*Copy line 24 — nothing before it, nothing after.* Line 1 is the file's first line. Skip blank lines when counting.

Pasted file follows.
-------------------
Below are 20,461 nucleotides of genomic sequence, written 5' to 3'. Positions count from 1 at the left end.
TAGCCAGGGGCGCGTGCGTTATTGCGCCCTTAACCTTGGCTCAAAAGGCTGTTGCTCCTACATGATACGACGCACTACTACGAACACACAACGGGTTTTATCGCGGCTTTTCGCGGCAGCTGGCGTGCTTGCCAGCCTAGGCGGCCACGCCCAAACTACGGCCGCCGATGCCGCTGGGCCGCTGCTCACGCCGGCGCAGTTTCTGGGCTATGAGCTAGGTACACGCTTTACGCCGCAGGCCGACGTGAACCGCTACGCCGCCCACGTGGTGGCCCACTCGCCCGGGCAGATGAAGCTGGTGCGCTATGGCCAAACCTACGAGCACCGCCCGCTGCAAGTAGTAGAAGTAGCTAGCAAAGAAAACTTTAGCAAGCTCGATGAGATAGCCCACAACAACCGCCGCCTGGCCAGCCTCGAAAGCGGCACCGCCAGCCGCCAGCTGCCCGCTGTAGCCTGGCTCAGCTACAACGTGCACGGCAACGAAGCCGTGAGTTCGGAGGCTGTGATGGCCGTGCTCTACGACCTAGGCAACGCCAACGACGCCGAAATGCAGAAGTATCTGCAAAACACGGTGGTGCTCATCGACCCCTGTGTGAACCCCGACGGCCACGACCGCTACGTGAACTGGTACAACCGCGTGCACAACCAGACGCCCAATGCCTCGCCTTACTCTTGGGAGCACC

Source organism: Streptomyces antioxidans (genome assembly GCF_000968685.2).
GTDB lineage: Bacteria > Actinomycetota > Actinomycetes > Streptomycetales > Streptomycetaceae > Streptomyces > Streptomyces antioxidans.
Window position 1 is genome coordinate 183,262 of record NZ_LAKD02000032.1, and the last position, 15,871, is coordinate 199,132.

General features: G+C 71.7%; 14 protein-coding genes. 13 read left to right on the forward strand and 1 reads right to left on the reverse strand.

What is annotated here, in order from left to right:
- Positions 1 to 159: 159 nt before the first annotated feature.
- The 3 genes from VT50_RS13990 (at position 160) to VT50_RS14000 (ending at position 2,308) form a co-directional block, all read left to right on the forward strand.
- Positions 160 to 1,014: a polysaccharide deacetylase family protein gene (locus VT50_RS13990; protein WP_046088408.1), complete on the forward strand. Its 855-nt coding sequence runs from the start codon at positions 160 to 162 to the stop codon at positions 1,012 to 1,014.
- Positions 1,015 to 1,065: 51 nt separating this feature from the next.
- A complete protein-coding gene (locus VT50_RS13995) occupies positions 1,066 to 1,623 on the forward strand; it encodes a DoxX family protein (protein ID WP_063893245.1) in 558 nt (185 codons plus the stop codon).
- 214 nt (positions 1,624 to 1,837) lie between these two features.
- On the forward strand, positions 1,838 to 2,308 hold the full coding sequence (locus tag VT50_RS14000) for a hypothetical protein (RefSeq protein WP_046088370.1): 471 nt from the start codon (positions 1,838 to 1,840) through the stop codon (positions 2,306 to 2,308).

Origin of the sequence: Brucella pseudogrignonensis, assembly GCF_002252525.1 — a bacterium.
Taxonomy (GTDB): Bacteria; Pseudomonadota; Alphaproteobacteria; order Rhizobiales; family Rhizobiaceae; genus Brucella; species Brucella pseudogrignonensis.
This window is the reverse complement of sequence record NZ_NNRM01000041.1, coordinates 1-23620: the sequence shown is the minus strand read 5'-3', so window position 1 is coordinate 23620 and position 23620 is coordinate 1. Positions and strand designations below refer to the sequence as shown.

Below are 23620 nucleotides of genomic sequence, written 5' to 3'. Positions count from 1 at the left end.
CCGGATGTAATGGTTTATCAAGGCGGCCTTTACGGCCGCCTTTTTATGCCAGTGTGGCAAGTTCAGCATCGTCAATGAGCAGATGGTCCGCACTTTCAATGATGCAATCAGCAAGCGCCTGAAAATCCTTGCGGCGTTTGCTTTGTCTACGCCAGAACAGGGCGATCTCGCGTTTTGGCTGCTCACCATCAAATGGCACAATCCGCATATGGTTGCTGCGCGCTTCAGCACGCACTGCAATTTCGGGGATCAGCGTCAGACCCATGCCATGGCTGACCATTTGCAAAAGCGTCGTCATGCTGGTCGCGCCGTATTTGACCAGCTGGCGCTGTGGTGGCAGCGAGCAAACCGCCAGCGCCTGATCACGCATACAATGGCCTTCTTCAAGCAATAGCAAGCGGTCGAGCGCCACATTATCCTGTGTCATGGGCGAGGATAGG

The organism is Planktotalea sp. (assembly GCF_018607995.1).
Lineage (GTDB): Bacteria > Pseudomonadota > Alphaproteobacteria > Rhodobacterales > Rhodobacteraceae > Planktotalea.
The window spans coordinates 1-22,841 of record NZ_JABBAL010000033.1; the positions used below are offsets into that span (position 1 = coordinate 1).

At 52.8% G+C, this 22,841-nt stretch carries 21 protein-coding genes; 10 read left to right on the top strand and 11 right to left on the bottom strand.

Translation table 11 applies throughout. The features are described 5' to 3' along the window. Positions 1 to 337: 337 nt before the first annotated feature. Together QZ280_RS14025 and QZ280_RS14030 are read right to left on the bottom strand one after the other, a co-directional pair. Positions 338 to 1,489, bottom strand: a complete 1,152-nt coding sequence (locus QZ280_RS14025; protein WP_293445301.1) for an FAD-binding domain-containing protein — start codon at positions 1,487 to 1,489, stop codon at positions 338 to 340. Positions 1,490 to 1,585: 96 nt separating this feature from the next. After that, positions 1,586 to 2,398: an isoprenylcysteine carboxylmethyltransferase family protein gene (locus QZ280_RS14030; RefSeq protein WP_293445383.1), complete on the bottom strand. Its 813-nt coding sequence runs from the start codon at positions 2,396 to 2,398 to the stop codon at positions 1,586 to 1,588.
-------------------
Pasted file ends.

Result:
Translation table 11 applies throughout. The features are described 5' to 3' along the window. Positions 1 to 337: 337 nt before the first annotated feature. Together QZ280_RS14025 and QZ280_RS14030 are read right to left on the bottom strand one after the other, a co-directional pair. Positions 338 to 1,489, bottom strand: a complete 1,152-nt coding sequence (locus QZ280_RS14025; protein WP_293445301.1) for an FAD-binding domain-containing protein — start codon at positions 1,487 to 1,489, stop codon at positions 338 to 340. Positions 1,490 to 1,585: 96 nt separating this feature from the next. After that, positions 1,586 to 2,398: an isoprenylcysteine carboxylmethyltransferase family protein gene (locus QZ280_RS14030; RefSeq protein WP_293445383.1), complete on the bottom strand. Its 813-nt coding sequence runs from the start codon at positions 2,396 to 2,398 to the stop codon at positions 1,586 to 1,588.